Researchers Discover Two Preserved Bottles Of Wine Buried At Mount Vernon

[English: NPS Photo, Public domain, via Wikimedia Commons]

Archeologists working at Mount Vernon, George Washington’s historic home in Virginia, stumbled upon something entirely unexpected, the historic landmark revealed recently.

As part of a big project to renovate George Washington’s Mount Vernon mansion, funded by private money totaling $40 million, archaeologists found something extraordinary in the cellar: two bottles of wine from Europe that were still sealed with liquid inside. The bottles, made of dark green glass, resemble those from the 1740s to 1750s. They were found in a pit and were likely forgotten when they became buried beneath a brick floor laid in the 1770s.

The bottles will be available to the news media until April 30, 2024…After that date, the bottles will be sent for conservation and their contents will be shipped to a laboratory for scientific analysis and testing by specialists in a controlled environment, according to Mount Vernon.

“As we conduct a historic preservation effort at the iconic home of America’s first President and revolutionary hero, we have been deliberate and intentional about carefully excavating areas of potential disruption,” said Mount Vernon President & CEO Doug Bradburn. “Consequently, we have made a number of useful discoveries including this blockbuster find of two fully intact glass bottles containing liquid that have not been seen since before the war for American independence.” 

“As the bottles are shipped off for a complete scientific analysis, we want to share our findings and next steps for this historic archaeological and preservation initiative at Mount Vernon. This discovery comes at the beginning of an exciting and transformational project to strengthen and restore the home of the nation’s first president so that it will be stronger than ever when we celebrate America’s 250th birthday in 2026. This historic preservation project is our birthday gift to America,” Bradburn said. 

Mount Vernon Principal Archaeologist Jason Boroughs said, “This incredible discovery at Mount Vernon is a significant archaeological find. Not only did we recover intact, sealed bottles, but they contained organic material that can provide us with valuable insight and perspective into 18th-century lives at Mount Vernon. These bottles have the potential to enrich the historic narrative, and we’re excited to have the contents analyzed so we can share this discovery with fellow researchers and the visiting public.”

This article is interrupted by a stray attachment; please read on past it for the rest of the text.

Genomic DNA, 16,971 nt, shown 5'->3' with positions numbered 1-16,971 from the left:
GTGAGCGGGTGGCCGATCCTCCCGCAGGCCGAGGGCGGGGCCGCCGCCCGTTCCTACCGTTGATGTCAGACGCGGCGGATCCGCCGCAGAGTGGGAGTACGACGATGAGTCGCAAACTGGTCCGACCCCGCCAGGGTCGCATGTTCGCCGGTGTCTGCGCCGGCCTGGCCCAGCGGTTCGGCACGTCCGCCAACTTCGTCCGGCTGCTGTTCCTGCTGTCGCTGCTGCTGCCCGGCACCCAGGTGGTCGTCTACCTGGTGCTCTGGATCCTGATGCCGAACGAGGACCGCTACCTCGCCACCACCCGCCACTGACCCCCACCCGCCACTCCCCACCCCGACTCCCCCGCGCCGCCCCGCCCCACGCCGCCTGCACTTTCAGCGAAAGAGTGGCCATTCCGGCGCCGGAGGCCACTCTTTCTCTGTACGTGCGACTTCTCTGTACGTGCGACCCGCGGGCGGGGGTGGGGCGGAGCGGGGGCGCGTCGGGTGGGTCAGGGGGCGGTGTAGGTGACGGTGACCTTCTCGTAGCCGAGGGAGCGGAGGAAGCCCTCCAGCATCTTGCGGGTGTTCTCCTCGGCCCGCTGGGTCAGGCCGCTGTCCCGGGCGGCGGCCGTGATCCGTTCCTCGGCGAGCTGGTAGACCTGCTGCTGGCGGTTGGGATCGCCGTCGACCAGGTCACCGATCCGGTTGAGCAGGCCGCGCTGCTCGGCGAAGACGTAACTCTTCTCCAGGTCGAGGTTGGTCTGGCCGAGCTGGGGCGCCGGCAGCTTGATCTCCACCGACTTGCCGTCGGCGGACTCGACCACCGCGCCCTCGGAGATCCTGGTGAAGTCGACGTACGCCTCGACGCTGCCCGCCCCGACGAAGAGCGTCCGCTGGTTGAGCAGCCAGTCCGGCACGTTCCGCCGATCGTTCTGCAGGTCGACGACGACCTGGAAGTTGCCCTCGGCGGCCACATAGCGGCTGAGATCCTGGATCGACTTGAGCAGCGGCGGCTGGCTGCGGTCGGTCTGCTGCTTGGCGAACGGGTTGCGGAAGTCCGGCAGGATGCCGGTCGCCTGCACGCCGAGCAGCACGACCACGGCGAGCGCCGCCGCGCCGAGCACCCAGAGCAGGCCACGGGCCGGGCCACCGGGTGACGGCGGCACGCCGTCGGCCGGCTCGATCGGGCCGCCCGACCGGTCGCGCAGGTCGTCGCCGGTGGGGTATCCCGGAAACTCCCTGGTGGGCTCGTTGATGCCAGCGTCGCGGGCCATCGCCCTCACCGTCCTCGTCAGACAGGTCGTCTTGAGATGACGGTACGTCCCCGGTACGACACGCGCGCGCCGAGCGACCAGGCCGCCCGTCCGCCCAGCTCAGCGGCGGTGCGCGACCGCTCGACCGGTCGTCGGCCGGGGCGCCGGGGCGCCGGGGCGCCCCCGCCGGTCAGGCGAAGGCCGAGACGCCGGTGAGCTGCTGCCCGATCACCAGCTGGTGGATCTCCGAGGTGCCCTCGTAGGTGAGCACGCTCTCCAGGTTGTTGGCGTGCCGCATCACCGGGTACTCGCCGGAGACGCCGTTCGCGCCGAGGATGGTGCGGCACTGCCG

America’s first president loved wine and regularly imported Madeira when he was at home and on the front lines. Atlas Obscura writes that Washington’s “personal expense accounts in 1775 and 1776 detail countless purchases that would allow a privileged man like himself to remain comfortable as he superintended an increasingly anxious volunteer army: trunks, table linen, curtains, bedding, and, perhaps most important of all, copious amounts of wine.

On August 8, 1775, two months after taking charge of his army, Washington procured a large cask of the wine, as well as empty bottles, corks, and other paraphernalia. Over the next six months, he purchased hundreds of additional bottles and, eventually, an entire “pipe” (a term derived from the Portuguese word for barrel, “pipa”). A pipe of madeira held enough wine to fill 700 bottles, and a cask roughly the same. Washington, then, in preparation for war, ordered at least 1,900 bottles worth of the wine to be shared among his closest aides and confidants.

Mount Vernon announced that the bottles were removed and taken to a lab for study. “Upon consultation with archaeological conservators, it was determined that removing the liquid contents would help stabilize the glass, which had not been directly exposed to the atmosphere for approximately two centuries. Cherries, including stems and pits, were preserved within the liquid contents, which still bore the characteristic scent of cherry blossoms familiar to residents of the region during the spring season.”

They did not say if they tasted the 275-year-old wine inside.

There’s apparently a limit to “aging like fine wine.” 

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